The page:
JCU Welcomes Ridaje Founders Di Ciaccio and Mongelli

On October 16, John Cabot University welcomed Lorenzo Di Ciaccio and Luca Mongelli, co-founders of the startup Ridaje. They were guest speakers in Professor Pietro Versari’s Social Entrepreneurship course. The event was sponsored by the JCU Institute for Entrepreneurship.

Luca Mongelli (left) and Lorenzo Di Ciaccio

Ridaje is a social enterprise that aims to address the issue of homelessness in Rome by offering comprehensive training programs and employment prospects to individuals in need. The organization’s primary objective is to empower individuals to develop the necessary skills and knowledge to pursue careers as urban gardeners. The provision of gardening services for neglected public green spaces contributes to the revitalization of neighborhoods. Ridaje seeks out enterprises, organizations, and community committees with a vested interest in preserving green spaces. 

The involvement of the community is often crucial for the success of social enterprises. In order to gain a more comprehensive understanding of the priorities of local communities in terms of desired initiatives, the startup launches a fundraising campaign on its website, therefore soliciting their input. Furthermore, the narratives of the recipients serve as a source of inspiration and foster active involvement among individuals. 

After graduating from Sapienza University of Rome, Di Ciaccio’s professional background initially revolved around the field of technology, and he served as an IT consultant. He then embarked on his entrepreneurial journey by establishing his first firm, Pedius, launched in Rome by the TIM WCAP Acceleration program (TIM’s open innovation program dedicated to startups and small and medium-sized enterprises). This innovative venture aims to facilitate phone communication for individuals with hearing impairments, thereby addressing a pressing societal need.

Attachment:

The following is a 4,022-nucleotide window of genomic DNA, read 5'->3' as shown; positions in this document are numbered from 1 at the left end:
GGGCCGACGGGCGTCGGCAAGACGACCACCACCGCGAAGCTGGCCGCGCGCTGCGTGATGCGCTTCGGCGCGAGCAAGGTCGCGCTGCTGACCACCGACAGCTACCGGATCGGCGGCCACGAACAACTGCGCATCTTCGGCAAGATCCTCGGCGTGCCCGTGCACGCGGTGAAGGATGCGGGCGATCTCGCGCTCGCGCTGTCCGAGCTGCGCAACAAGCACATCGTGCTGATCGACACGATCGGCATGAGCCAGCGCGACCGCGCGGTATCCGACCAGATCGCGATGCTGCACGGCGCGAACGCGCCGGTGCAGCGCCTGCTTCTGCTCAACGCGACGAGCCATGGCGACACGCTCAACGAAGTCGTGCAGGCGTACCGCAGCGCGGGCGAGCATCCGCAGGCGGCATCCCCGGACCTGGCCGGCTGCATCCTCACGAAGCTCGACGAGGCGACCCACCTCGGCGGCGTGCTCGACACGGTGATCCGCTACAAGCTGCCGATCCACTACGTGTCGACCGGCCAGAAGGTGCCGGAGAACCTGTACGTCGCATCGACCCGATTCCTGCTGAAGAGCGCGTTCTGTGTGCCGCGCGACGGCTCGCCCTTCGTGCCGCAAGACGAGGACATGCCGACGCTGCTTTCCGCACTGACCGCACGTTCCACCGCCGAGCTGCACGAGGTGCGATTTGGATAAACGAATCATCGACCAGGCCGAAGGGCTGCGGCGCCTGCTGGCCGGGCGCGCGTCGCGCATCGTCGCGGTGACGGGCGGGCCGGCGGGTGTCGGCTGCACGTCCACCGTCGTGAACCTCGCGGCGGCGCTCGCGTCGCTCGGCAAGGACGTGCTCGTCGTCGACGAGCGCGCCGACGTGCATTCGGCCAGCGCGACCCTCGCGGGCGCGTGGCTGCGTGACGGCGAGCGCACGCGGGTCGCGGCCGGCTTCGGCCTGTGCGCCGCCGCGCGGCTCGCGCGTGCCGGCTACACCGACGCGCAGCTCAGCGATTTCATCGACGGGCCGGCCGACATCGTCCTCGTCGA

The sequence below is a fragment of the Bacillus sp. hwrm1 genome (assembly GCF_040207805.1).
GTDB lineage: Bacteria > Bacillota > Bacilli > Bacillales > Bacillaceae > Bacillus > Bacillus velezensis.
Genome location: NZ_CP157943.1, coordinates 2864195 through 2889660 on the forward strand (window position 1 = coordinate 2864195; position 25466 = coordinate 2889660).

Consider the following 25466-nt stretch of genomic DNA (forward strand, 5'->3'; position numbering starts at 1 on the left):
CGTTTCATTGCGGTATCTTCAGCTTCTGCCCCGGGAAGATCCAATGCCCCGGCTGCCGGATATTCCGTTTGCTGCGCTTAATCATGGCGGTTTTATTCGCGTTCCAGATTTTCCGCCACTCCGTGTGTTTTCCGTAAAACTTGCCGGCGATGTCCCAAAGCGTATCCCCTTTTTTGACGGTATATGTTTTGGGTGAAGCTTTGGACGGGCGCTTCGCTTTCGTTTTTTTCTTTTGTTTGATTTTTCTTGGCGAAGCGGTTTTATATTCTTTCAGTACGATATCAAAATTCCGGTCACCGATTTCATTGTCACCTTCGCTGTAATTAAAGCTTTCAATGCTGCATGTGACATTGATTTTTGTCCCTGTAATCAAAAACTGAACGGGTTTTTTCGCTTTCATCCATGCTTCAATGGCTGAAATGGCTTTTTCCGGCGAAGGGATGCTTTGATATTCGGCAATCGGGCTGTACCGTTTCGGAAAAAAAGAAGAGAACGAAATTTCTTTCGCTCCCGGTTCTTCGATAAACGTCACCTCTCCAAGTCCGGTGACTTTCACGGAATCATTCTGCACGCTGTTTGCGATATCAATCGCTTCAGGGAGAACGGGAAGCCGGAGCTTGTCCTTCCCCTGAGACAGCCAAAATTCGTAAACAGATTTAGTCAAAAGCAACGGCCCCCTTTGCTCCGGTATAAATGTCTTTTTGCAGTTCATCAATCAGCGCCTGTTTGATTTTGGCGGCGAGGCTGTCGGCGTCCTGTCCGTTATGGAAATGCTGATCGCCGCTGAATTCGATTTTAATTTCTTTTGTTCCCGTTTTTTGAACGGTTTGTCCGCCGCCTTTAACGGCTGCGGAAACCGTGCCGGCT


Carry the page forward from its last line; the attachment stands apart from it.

After completing a Ph.D. in Management at LUISS Guido Carli, Mongelli, assumed the role of Executive Director at the MCE Research Centre in Markets, Culture, and Ethics at the Pontifical University of the Holy Cross in Rome. The dedication demonstrated by the two Ridaje co-founders towards social issues and entrepreneurship is remarkable, serving as a testament to the potential that lies within the realm of entrepreneurship. 

In relation to their operational procedures, they have effectively expanded the startup while preserving the fundamental social principles and aims that underpin their mission. The term scalability, in a general sense, is typically associated with technology and aims to minimize human labor in processes. However, in the case of Ridaje, the approach is the opposite, as it begins with prioritizing human involvement. In order to achieve scalability, it is necessary to establish ideals and procedures pertaining to human labor and social rehabilitation. These features serve as the focal points of their research and field-testing endeavors. Maintaining a focus on both the value proposition and the individuals involved can serve as a stabilizing force to prevent mission drift and mitigate the dilution of impact. The process involves assessing the influence of educational institutions on local communities on a semester basis, followed by an evaluation of strategies to enhance their social performance. 

When asked the question, “What guidance would you provide to university students who aspire to initiate their own social enterprises?”, Mongelli and Di Ciaccio provided two key recommendations. One essential aspect is the necessity of cultivating a cultural background. Gaining work experience in several situations is crucial for broadening one’s perspective and acquiring essential abilities as an entrepreneur. The second recommendation is connected to a fundamental principle that one must bear in mind while engaging or serving minority groups: inclusivity and collaboration are essential, and decisions should not be made on people’s behalf without their active involvement. It is imperative to involve customers and beneficiaries in the first stages of the design process.

(Riccardo Maiolini)